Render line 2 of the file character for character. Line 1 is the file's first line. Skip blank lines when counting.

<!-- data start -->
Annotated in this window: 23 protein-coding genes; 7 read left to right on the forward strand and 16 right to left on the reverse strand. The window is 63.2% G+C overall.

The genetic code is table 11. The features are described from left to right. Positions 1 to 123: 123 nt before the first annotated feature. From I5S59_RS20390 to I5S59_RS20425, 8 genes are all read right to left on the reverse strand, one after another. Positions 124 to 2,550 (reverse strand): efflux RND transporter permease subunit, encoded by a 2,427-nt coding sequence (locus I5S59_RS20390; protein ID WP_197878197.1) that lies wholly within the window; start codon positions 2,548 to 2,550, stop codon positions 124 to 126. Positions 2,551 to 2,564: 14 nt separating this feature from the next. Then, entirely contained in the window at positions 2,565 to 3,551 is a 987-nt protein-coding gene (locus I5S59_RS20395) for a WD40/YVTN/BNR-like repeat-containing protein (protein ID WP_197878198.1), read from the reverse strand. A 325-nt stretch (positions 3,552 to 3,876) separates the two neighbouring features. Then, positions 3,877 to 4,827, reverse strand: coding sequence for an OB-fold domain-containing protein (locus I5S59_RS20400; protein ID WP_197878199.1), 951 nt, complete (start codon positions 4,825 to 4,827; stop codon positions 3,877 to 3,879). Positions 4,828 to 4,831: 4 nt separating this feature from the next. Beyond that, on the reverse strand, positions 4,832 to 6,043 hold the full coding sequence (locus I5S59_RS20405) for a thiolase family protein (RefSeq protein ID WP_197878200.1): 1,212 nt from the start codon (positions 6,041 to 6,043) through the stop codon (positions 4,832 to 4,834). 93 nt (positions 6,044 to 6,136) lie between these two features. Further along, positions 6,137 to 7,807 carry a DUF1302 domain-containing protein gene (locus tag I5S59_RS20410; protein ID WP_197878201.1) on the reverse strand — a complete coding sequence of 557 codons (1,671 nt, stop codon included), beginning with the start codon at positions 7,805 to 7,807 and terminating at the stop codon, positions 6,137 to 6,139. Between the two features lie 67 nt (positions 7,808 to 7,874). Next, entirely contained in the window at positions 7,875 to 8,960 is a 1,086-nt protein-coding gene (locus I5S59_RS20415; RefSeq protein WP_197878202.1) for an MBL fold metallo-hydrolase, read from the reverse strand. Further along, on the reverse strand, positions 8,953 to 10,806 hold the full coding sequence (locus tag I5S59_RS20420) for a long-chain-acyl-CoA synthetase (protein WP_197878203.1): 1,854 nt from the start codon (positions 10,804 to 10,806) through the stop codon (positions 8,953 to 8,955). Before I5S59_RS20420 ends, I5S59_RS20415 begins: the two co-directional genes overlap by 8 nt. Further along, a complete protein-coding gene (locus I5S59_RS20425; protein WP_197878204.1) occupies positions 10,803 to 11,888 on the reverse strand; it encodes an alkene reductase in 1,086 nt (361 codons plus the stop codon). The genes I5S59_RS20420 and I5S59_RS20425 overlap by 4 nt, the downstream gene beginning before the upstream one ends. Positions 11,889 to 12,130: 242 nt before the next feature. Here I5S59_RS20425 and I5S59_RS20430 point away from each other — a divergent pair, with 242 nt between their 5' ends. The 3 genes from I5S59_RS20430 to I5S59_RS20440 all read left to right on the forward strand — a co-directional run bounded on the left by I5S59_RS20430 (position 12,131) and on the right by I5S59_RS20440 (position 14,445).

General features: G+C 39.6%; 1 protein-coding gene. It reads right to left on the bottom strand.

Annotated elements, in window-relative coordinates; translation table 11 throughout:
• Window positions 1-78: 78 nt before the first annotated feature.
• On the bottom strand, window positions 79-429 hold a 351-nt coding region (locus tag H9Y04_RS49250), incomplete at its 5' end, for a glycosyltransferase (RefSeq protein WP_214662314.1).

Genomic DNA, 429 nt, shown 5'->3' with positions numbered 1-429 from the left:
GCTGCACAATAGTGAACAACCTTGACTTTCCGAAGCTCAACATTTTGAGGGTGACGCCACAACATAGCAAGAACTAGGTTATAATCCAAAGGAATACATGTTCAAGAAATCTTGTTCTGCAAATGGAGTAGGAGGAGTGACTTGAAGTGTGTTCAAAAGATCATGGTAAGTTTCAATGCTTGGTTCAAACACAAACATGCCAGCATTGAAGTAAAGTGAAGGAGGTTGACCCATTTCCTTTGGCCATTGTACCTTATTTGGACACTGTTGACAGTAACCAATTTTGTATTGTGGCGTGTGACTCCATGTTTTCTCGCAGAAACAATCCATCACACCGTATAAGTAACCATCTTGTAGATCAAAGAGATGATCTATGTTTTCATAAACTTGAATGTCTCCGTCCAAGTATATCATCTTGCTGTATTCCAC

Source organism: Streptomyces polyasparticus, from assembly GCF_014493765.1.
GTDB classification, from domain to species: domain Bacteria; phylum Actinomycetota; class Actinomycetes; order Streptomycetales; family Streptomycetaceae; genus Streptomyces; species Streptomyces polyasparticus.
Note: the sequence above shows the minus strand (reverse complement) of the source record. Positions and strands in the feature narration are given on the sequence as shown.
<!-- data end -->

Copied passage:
The genetic code is table 11. The features are described from left to right. Positions 1 to 123: 123 nt before the first annotated feature. From I5S59_RS20390 to I5S59_RS20425, 8 genes are all read right to left on the reverse strand, one after another. Positions 124 to 2,550 (reverse strand): efflux RND transporter permease subunit, encoded by a 2,427-nt coding sequence (locus I5S59_RS20390; protein ID WP_197878197.1) that lies wholly within the window; start codon positions 2,548 to 2,550, stop codon positions 124 to 126. Positions 2,551 to 2,564: 14 nt separating this feature from the next. Then, entirely contained in the window at positions 2,565 to 3,551 is a 987-nt protein-coding gene (locus I5S59_RS20395) for a WD40/YVTN/BNR-like repeat-containing protein (protein ID WP_197878198.1), read from the reverse strand. A 325-nt stretch (positions 3,552 to 3,876) separates the two neighbouring features. Then, positions 3,877 to 4,827, reverse strand: coding sequence for an OB-fold domain-containing protein (locus I5S59_RS20400; protein ID WP_197878199.1), 951 nt, complete (start codon positions 4,825 to 4,827; stop codon positions 3,877 to 3,879). Positions 4,828 to 4,831: 4 nt separating this feature from the next. Beyond that, on the reverse strand, positions 4,832 to 6,043 hold the full coding sequence (locus I5S59_RS20405) for a thiolase family protein (RefSeq protein ID WP_197878200.1): 1,212 nt from the start codon (positions 6,041 to 6,043) through the stop codon (positions 4,832 to 4,834). 93 nt (positions 6,044 to 6,136) lie between these two features. Further along, positions 6,137 to 7,807 carry a DUF1302 domain-containing protein gene (locus tag I5S59_RS20410; protein ID WP_197878201.1) on the reverse strand — a complete coding sequence of 557 codons (1,671 nt, stop codon included), beginning with the start codon at positions 7,805 to 7,807 and terminating at the stop codon, positions 6,137 to 6,139. Between the two features lie 67 nt (positions 7,808 to 7,874). Next, entirely contained in the window at positions 7,875 to 8,960 is a 1,086-nt protein-coding gene (locus I5S59_RS20415; RefSeq protein WP_197878202.1) for an MBL fold metallo-hydrolase, read from the reverse strand. Further along, on the reverse strand, positions 8,953 to 10,806 hold the full coding sequence (locus tag I5S59_RS20420) for a long-chain-acyl-CoA synthetase (protein WP_197878203.1): 1,854 nt from the start codon (positions 10,804 to 10,806) through the stop codon (positions 8,953 to 8,955). Before I5S59_RS20420 ends, I5S59_RS20415 begins: the two co-directional genes overlap by 8 nt. Further along, a complete protein-coding gene (locus I5S59_RS20425; protein WP_197878204.1) occupies positions 10,803 to 11,888 on the reverse strand; it encodes an alkene reductase in 1,086 nt (361 codons plus the stop codon). The genes I5S59_RS20420 and I5S59_RS20425 overlap by 4 nt, the downstream gene beginning before the upstream one ends. Positions 11,889 to 12,130: 242 nt before the next feature. Here I5S59_RS20425 and I5S59_RS20430 point away from each other — a divergent pair, with 242 nt between their 5' ends. The 3 genes from I5S59_RS20430 to I5S59_RS20440 all read left to right on the forward strand — a co-directional run bounded on the left by I5S59_RS20430 (position 12,131) and on the right by I5S59_RS20440 (position 14,445).